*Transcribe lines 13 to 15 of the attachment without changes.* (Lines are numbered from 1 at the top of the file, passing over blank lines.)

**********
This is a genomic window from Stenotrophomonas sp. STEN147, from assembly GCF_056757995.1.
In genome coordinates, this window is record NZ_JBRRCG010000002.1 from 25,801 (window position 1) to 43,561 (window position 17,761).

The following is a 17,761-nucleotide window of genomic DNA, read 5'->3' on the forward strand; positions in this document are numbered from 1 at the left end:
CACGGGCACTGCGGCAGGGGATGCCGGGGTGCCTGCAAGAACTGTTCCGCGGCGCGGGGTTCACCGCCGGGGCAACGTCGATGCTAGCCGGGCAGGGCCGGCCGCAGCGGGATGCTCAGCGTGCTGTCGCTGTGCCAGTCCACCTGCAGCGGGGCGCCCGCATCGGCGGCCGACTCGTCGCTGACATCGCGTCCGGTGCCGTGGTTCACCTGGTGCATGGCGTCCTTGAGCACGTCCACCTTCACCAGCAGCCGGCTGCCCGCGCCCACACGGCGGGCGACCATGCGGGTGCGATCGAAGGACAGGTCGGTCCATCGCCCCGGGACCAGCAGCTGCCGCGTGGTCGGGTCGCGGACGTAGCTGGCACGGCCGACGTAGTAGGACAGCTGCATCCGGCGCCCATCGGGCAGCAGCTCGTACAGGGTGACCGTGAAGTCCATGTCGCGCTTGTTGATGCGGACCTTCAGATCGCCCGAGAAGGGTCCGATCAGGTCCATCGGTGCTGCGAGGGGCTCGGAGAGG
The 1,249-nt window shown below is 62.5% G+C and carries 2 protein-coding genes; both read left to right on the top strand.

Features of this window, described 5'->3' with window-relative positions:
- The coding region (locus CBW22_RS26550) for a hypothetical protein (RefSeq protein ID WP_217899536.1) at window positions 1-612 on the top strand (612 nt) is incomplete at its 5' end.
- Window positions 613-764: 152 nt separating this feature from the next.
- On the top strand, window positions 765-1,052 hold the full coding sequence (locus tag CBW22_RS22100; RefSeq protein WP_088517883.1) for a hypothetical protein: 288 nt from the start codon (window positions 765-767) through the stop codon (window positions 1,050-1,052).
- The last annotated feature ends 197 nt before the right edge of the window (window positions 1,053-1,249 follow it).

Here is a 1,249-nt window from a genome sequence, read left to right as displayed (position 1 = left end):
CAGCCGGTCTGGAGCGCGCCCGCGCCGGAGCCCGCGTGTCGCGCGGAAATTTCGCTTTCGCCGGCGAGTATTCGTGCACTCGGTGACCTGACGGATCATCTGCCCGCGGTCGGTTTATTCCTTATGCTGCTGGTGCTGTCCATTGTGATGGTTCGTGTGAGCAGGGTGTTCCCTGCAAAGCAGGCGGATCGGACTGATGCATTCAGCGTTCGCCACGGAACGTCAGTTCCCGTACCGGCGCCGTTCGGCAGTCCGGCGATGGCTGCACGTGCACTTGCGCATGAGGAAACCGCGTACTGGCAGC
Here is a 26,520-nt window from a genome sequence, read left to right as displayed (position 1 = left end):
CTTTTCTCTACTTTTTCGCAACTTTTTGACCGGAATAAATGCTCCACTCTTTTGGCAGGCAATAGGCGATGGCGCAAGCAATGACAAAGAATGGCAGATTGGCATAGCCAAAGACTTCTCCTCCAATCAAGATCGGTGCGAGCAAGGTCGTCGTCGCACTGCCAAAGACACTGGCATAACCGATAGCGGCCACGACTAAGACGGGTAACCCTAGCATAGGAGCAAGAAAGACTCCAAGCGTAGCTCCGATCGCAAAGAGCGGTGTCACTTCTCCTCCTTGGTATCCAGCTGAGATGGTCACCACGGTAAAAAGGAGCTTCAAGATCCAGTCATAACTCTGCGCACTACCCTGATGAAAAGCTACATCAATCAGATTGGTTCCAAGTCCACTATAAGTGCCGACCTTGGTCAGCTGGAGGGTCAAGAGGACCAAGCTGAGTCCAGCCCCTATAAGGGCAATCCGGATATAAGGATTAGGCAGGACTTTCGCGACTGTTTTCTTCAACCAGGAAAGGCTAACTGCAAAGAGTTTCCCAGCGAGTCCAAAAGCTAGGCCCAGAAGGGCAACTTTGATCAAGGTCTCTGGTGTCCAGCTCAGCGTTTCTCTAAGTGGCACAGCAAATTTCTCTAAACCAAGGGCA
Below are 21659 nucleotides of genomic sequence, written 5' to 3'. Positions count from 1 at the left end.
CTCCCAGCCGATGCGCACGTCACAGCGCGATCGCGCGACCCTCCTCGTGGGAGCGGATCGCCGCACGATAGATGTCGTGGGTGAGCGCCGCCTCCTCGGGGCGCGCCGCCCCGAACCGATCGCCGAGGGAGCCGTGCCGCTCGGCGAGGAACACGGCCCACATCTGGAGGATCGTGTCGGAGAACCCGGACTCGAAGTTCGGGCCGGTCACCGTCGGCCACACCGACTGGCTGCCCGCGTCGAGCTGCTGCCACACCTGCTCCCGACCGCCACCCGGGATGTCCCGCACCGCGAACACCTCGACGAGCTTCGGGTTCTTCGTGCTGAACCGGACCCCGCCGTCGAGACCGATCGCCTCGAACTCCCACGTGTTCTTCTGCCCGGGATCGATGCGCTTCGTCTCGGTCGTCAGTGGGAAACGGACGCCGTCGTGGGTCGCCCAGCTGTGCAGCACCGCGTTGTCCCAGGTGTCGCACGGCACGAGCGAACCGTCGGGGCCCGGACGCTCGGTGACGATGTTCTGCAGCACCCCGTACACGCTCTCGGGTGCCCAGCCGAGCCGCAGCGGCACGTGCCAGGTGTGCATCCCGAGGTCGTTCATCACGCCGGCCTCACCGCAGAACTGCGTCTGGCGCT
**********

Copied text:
Here is a 26,520-nt window from a genome sequence, read left to right as displayed (position 1 = left end):
CTTTTCTCTACTTTTTCGCAACTTTTTGACCGGAATAAATGCTCCACTCTTTTGGCAGGCAATAGGCGATGGCGCAAGCAATGACAAAGAATGGCAGATTGGCATAGCCAAAGACTTCTCCTCCAATCAAGATCGGTGCGAGCAAGGTCGTCGTCGCACTGCCAAAGACACTGGCATAACCGATAGCGGCCACGACTAAGACGGGTAACCCTAGCATAGGAGCAAGAAAGACTCCAAGCGTAGCTCCGATCGCAAAGAGCGGTGTCACTTCTCCTCCTTGGTATCCAGCTGAGATGGTCACCACGGTAAAAAGGAGCTTCAAGATCCAGTCATAACTCTGCGCACTACCCTGATGAAAAGCTACATCAATCAGATTGGTTCCAAGTCCACTATAAGTGCCGACCTTGGTCAGCTGGAGGGTCAAGAGGACCAAGCTGAGTCCAGCCCCTATAAGGGCAATCCGGATATAAGGATTAGGCAGGACTTTCGCGACTGTTTTCTTCAACCAGGAAAGGCTAACTGCAAAGAGTTTCCCAGCGAGTCCAAAAGCTAGGCCCAGAAGGGCAACTTTGATCAAGGTCTCTGGTGTCCAGCTCAGCGTTTCTCTAAGTGGCACAGCAAATTTCTCTAAACCAAGGGCA
Below are 21659 nucleotides of genomic sequence, written 5' to 3'. Positions count from 1 at the left end.